Second exile and death

Constantine I returned to the throne 18 months into the Greco-Turkish War, launched in May 1919. In September 1921, the Greek defeat at the battle of Sakarya marked the beginning of the Greek retreat from Anatolia. Resentment among the allies for Constantine’s policy during World War I prevented Athens from receiving outside support. Mustafa Kemal Atatürk, the new leader of Turkey, regained Smyrna and Eastern Thrace, annexed by Athens at the end of World War I.

Following a coup by disgruntled military officers, Constantine I abdicated for a second time on September 27, 1922. With several other members of his family, including Queen Olga, he went into exile in Italy and his eldest son succeeded him for a few months on the throne as George II. Within months, Constantine died in Italy. One of Olga’s sons, Prince Andrew, was among those arrested by the new regime. Many defendants in the treason trials that followed the coup were shot, including senior politicians and generals. Foreign diplomats assumed that Andrew was also in mortal danger, and George V of the United Kingdom, Alfonso XIII of Spain, the French president Raymond Poincaré and Pope Pius XI sent representatives to Athens to intercede on his behalf. Andrew, though spared, was banished for life and his family (including the infant Prince Philip, later Duke of Edinburgh and consort of Queen Elizabeth II) fled into exile in December 1922 aboard a British cruiser, HMS Calypso.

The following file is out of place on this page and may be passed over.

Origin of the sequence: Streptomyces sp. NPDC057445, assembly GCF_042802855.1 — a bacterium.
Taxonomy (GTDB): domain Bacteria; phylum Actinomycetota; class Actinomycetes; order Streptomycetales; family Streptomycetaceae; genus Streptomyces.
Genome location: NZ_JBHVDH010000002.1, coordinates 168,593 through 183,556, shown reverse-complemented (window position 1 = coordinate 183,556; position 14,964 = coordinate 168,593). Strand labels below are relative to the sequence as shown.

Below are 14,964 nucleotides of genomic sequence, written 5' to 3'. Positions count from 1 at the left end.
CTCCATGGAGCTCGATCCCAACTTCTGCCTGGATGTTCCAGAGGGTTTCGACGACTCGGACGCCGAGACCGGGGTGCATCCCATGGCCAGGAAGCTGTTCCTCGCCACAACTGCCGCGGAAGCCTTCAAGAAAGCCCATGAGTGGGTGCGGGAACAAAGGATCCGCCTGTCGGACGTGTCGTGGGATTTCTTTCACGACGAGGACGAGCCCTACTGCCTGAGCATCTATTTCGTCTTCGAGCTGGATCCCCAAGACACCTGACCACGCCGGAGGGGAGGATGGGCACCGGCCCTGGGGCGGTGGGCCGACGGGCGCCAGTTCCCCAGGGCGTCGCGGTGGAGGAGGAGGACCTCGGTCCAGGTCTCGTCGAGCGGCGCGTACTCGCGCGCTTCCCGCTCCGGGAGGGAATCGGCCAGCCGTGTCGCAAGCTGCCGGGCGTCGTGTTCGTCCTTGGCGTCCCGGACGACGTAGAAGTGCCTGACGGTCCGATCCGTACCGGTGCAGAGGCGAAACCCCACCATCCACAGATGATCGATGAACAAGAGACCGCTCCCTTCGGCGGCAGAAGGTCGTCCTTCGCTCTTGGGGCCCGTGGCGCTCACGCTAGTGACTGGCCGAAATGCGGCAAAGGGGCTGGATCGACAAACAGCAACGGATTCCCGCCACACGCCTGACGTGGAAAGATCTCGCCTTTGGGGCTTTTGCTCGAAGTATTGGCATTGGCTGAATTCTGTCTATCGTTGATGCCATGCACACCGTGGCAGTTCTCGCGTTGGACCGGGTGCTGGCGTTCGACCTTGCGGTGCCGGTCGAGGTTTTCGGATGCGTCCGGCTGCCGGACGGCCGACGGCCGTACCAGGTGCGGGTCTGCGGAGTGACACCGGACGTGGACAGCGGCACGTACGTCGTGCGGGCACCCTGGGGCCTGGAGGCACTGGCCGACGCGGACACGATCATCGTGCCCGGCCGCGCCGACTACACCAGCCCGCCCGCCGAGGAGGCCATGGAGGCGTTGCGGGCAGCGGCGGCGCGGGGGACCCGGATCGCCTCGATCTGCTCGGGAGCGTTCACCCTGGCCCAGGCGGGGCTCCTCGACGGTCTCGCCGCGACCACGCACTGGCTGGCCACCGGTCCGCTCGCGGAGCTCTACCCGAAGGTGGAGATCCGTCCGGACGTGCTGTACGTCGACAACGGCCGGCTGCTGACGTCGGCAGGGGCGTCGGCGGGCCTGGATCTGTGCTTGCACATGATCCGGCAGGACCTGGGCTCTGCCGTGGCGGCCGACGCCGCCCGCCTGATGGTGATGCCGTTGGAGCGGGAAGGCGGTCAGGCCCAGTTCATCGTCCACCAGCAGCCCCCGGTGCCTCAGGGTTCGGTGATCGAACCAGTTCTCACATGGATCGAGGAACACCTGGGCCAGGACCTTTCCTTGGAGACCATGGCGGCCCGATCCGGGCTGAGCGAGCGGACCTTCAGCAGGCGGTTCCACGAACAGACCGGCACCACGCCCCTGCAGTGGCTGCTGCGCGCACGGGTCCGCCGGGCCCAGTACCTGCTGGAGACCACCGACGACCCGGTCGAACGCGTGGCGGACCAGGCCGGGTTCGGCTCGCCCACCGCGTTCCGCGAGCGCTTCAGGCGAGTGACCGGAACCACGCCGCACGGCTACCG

Unlike her children and grandchildren, Olga was given a pension by the government of the Second Hellenic Republic, but she maintained so many of the faithful old servants who had fled Greece with her that she was usually left with no more than 20 pounds sterling per month (worth about £1,100 in 2019 prices) to meet her own expenses. She could, however, count on the support of her family, scattered throughout Western Europe. In the United Kingdom, she shared her time between Spencer House, London, the residence of her youngest son, Prince Christopher; Regent’s Park, where her daughter, Grand Duchess Marie, rented a mansion; Sandringham House, the home of her sister-in-law, Queen Alexandra; and Windsor Castle and Buckingham Palace, where her nephew, King George V, lent apartments.